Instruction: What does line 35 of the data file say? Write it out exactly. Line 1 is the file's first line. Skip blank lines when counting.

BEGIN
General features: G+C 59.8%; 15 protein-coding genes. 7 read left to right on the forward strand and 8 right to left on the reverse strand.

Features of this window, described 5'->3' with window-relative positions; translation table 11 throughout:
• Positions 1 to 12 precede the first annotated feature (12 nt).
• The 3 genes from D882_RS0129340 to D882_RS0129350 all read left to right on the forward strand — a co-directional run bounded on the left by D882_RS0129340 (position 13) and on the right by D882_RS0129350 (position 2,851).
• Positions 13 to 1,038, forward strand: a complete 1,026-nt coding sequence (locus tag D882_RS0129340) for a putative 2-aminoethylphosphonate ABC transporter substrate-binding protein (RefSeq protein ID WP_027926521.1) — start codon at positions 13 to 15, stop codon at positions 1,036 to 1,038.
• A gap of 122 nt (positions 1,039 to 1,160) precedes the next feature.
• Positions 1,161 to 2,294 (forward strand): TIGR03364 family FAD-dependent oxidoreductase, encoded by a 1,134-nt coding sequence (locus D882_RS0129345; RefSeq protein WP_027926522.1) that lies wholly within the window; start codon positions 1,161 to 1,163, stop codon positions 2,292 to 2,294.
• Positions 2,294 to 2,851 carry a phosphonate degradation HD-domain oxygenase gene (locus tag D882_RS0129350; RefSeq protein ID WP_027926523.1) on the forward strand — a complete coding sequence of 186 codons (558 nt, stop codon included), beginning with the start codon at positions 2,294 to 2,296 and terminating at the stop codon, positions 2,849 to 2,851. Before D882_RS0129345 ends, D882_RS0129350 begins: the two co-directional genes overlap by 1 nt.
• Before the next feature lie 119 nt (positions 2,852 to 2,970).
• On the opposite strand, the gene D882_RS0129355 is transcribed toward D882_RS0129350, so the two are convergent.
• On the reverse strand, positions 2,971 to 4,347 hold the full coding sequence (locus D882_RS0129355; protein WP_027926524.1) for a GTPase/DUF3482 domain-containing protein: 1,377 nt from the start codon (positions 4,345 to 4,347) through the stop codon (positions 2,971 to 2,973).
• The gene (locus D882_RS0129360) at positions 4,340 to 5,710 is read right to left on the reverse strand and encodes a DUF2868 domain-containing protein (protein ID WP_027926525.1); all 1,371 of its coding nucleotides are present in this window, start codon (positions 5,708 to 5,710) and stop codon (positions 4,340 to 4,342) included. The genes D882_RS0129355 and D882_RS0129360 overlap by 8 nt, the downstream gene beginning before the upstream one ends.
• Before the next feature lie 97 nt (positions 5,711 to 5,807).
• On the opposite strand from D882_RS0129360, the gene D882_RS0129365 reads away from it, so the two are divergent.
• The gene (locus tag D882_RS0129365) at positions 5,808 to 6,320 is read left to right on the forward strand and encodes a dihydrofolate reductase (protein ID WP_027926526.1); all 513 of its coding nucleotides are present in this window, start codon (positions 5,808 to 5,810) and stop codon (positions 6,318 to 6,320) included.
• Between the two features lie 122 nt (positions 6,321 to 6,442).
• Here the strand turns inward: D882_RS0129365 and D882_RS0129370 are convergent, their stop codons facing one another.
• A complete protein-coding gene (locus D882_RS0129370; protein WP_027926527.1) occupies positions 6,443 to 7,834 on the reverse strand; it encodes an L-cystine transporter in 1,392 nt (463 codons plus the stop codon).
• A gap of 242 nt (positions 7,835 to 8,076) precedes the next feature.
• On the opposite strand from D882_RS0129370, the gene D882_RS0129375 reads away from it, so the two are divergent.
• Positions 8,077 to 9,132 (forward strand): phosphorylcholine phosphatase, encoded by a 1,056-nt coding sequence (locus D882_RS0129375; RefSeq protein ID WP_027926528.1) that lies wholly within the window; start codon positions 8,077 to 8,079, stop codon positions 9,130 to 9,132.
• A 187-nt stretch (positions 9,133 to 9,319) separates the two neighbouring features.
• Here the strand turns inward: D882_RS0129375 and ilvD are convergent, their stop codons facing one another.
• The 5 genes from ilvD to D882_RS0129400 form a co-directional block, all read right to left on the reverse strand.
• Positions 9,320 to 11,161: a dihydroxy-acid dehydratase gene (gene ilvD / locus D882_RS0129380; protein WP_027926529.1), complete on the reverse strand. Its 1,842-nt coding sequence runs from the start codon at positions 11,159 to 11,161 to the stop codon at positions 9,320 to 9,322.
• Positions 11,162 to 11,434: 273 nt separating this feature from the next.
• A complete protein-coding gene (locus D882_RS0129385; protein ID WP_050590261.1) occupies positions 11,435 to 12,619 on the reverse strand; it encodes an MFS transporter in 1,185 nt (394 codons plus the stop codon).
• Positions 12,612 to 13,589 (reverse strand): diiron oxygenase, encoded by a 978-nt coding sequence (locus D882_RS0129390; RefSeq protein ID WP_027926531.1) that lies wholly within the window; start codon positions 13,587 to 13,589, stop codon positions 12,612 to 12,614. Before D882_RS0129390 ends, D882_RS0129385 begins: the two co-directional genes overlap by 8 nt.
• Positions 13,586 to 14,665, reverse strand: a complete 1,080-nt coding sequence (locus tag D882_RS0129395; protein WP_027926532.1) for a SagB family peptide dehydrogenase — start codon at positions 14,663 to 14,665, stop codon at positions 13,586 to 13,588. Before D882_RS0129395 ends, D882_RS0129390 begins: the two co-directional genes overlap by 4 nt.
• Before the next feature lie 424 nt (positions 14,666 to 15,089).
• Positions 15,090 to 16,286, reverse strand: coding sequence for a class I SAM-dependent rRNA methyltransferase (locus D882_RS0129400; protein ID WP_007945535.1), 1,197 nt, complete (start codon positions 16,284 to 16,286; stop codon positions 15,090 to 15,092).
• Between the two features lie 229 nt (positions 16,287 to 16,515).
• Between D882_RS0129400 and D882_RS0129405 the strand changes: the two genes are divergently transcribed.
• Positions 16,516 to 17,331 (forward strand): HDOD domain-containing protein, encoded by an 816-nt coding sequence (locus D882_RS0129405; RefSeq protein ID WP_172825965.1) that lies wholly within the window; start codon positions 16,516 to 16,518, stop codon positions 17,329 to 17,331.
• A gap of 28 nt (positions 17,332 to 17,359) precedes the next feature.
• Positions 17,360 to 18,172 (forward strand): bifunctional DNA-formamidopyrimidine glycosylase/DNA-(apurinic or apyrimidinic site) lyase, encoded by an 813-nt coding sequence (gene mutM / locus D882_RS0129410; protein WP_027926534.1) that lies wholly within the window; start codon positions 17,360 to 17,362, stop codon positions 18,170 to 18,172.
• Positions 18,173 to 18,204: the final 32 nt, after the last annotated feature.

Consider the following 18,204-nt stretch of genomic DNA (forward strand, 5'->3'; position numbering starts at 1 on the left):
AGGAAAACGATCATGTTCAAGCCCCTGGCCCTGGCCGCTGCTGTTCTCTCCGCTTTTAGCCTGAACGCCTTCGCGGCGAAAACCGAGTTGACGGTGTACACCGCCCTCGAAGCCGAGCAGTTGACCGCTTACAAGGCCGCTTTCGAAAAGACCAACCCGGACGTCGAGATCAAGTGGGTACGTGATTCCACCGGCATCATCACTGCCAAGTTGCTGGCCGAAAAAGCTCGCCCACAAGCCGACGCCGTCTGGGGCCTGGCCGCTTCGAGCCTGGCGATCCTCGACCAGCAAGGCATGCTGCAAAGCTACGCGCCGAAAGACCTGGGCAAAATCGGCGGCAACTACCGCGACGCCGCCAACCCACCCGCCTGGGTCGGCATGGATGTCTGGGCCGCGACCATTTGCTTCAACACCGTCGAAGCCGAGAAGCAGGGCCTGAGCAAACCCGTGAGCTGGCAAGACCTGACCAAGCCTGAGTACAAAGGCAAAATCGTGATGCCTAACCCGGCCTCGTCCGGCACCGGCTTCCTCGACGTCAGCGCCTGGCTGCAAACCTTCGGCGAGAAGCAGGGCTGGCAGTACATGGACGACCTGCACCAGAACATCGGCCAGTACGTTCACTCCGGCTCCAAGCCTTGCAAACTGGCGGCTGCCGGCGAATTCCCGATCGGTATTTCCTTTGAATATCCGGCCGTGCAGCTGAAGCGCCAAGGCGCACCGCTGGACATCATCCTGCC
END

• A gap of 28 nt (positions 17,332 to 17,359) precedes the next feature.